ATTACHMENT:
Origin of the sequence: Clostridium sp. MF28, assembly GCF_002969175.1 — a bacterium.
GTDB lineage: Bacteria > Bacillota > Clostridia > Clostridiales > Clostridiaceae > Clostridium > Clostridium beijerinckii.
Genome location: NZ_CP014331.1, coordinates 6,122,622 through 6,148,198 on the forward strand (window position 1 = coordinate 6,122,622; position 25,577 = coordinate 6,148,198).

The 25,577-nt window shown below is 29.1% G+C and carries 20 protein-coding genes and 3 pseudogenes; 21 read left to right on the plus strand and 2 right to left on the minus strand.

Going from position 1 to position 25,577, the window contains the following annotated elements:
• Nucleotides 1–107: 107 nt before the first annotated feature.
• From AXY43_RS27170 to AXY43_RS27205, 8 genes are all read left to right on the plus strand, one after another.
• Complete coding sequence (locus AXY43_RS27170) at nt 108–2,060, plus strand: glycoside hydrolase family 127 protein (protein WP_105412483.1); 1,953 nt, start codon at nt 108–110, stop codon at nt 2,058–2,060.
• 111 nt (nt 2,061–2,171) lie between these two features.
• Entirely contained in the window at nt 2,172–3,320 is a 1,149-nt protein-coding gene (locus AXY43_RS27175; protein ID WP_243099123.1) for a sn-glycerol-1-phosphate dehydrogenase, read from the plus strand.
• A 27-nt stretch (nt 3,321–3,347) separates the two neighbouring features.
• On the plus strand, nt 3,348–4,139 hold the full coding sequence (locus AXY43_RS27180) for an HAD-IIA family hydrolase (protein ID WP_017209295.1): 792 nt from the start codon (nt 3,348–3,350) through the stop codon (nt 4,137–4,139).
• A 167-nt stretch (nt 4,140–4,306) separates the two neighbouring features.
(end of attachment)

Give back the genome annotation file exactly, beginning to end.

Origin of the sequence: Clostridium sp. MF28, assembly GCF_002969175.1 — a bacterium.
GTDB lineage: Bacteria > Bacillota > Clostridia > Clostridiales > Clostridiaceae > Clostridium > Clostridium beijerinckii.
Genome location: NZ_CP014331.1, coordinates 6,122,622 through 6,148,198 on the forward strand (window position 1 = coordinate 6,122,622; position 25,577 = coordinate 6,148,198).

The 25,577-nt window shown below is 29.1% G+C and carries 20 protein-coding genes and 3 pseudogenes; 21 read left to right on the plus strand and 2 right to left on the minus strand.

Going from position 1 to position 25,577, the window contains the following annotated elements:
• Nucleotides 1–107: 107 nt before the first annotated feature.
• From AXY43_RS27170 to AXY43_RS27205, 8 genes are all read left to right on the plus strand, one after another.
• Complete coding sequence (locus AXY43_RS27170) at nt 108–2,060, plus strand: glycoside hydrolase family 127 protein (protein WP_105412483.1); 1,953 nt, start codon at nt 108–110, stop codon at nt 2,058–2,060.
• 111 nt (nt 2,061–2,171) lie between these two features.
• Entirely contained in the window at nt 2,172–3,320 is a 1,149-nt protein-coding gene (locus AXY43_RS27175; protein ID WP_243099123.1) for a sn-glycerol-1-phosphate dehydrogenase, read from the plus strand.
• A 27-nt stretch (nt 3,321–3,347) separates the two neighbouring features.
• On the plus strand, nt 3,348–4,139 hold the full coding sequence (locus AXY43_RS27180) for an HAD-IIA family hydrolase (protein ID WP_017209295.1): 792 nt from the start codon (nt 3,348–3,350) through the stop codon (nt 4,137–4,139).
• A 167-nt stretch (nt 4,140–4,306) separates the two neighbouring features.